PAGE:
A Pennsylvania presbytery of the Presbyterian Church(USA) has filed suit against a departing congregation, saying they did not properly follow the process for dismissal.
Redstone Presbytery brought their suit against Covenant Presbyterian Church of Ligonier on Tuesday to a court in Westmoreland County.
“We have a process for churches seeking to be dismissed,” said Steve Benz, interim executive presbyter of the Presbytery of Redstone.
“They chose to halt the process mid-stream and we are seeking to continue our process.”
Benz explained that this process varies between congregations, but that a “discernment team has freedom to move at a pace that seems appropriate to the situation, and each situation is to be handled independently.”
“We were attempting to meet with the session of the church to decide how we might proceed to speak with the congregation when they withdrew from the process.”
Covenant Presbyterian decided to leave the PC(USA) over the denomination’s recent decision on noncelibate homosexual clergy. In May, the PC(USA) assembly and a majority of the denominations 173 Presbyteries voted to allow homosexuals engaged in same-sex relationships to serve as clergy and church positions.
The vote removed the constitutional requirement for clergy to live “in fidelity within the covenant of marriage between a man and a woman, or chastity in singleness.”
A couple months later, a Presbyterian Church in Wisconsin ordained the PC(USA)’s first openly homosexual minister, Scott Anderson.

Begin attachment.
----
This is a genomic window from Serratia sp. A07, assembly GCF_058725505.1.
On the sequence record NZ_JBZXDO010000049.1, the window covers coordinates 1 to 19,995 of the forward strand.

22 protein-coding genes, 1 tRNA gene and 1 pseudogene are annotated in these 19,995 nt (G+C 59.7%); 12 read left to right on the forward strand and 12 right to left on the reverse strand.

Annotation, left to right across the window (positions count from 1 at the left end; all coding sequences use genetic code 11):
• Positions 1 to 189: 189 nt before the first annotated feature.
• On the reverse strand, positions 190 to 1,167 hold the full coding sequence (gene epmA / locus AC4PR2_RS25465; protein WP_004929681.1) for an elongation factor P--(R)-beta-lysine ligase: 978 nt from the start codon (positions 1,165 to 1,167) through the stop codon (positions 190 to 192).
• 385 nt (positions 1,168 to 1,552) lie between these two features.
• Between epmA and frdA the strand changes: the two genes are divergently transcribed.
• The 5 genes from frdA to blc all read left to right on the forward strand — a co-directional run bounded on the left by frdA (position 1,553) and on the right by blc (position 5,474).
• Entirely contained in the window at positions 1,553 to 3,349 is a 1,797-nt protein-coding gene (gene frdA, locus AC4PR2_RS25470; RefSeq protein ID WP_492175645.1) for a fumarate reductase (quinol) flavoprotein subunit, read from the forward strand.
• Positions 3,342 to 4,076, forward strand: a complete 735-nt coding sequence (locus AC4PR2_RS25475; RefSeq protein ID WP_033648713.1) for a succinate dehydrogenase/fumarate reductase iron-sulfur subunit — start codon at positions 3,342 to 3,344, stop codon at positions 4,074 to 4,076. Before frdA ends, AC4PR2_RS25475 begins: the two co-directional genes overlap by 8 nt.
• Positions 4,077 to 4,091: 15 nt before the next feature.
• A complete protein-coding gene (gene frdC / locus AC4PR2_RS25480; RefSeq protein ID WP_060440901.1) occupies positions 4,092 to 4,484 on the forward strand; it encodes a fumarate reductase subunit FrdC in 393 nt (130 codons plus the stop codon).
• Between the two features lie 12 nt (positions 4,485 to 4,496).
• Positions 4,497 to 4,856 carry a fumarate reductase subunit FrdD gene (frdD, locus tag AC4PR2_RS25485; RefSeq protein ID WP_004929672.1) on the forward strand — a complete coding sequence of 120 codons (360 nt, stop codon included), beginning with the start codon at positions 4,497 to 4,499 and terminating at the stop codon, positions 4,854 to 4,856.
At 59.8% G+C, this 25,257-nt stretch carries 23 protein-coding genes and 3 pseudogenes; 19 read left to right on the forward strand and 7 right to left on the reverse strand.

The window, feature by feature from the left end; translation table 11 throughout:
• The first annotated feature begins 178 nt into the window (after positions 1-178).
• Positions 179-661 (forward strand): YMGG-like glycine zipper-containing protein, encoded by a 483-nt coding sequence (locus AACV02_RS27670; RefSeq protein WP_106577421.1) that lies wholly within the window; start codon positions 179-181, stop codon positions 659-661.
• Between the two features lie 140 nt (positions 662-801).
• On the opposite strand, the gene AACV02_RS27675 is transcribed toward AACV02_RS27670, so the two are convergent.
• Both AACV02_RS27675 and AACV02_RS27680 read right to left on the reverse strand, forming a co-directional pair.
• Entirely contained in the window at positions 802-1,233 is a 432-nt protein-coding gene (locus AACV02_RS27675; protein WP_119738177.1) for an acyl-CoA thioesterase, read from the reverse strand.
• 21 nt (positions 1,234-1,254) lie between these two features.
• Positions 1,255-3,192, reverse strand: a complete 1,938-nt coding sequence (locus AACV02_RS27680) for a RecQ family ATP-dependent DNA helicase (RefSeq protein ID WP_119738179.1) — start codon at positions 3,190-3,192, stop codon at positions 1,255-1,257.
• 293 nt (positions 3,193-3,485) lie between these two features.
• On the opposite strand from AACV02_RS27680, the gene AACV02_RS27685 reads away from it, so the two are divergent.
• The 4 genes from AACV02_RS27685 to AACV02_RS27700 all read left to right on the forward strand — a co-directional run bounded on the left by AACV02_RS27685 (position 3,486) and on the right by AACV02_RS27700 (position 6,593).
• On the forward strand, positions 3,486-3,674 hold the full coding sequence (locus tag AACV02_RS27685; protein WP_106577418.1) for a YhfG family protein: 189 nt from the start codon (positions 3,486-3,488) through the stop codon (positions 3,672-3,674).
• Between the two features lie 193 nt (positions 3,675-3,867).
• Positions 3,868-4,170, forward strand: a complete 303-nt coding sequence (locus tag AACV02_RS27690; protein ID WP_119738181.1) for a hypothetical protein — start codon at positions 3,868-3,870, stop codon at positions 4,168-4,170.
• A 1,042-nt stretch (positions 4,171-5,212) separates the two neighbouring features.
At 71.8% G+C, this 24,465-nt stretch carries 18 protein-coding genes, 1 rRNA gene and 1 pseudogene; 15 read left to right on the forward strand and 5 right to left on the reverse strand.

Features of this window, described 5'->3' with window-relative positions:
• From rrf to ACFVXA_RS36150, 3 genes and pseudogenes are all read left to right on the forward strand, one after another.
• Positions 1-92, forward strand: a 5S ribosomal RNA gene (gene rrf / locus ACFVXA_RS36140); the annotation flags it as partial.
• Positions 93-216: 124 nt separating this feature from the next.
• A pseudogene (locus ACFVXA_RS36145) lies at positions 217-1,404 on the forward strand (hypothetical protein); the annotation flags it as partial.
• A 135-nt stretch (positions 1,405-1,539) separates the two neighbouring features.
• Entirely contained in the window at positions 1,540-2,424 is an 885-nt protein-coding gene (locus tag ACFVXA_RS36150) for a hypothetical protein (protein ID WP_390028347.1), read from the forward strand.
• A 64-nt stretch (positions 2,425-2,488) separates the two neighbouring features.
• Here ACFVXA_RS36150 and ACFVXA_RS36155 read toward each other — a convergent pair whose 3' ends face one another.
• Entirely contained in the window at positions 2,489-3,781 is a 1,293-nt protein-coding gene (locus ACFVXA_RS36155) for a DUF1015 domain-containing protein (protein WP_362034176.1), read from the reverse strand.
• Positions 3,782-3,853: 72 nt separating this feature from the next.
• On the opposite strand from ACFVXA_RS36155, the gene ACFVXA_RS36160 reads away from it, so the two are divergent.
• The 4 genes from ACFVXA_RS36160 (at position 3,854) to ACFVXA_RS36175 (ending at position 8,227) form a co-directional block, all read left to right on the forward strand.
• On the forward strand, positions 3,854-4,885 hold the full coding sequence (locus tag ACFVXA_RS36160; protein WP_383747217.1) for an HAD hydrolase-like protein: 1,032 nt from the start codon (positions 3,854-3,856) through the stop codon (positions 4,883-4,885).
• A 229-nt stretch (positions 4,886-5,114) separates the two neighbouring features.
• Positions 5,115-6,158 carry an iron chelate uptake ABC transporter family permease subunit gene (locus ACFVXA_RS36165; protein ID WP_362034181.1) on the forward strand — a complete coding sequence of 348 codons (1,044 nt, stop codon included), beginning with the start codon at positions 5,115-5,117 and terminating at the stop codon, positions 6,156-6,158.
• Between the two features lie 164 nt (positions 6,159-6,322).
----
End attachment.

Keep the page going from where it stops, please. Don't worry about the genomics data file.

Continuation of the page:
In response to the vote, some congregations within PC(USA) have decided to leave and either go to a pre-existing conservative Presbyterian alternative or to form a new movement. In Ohio earlier this year, four churches that were once part of the Miami Valley Presbytery voted overwhelmingly to leave PC(USA).
Churches in Washington, Wisconsin, and California have also voted to cut ties, joining groups like the Evangelical Covenant Church and Evangelical Presbyterian Church. In Florida, a conservative group called The Fellowship of Presbyterians will soon be accepting several congregations into their movement as they prepare for a conference in January.
“We have had two other churches seek dismissal in the past five years,” said Benz, who could not confirm whether or not these dismissals had to do with the denomination’s new clergy policy.
Gradye Parsons, stated clerk for the Office of the General Assembly of the PC(USA), told CP in an earlier interview that the extent of these splits cannot be accurately estimated at present.
“We don't have those numbers yet. We will only have those numbers after presbyteries have reported the dismissals,” said Parsons.
Redstone Presbytery includes the Pennsylvania counties of Westmoreland, Fayette, Somerset and Cambria and has around 80 congregations.
Covenant Presbyterian Church declined to comment on the story for legal reasons.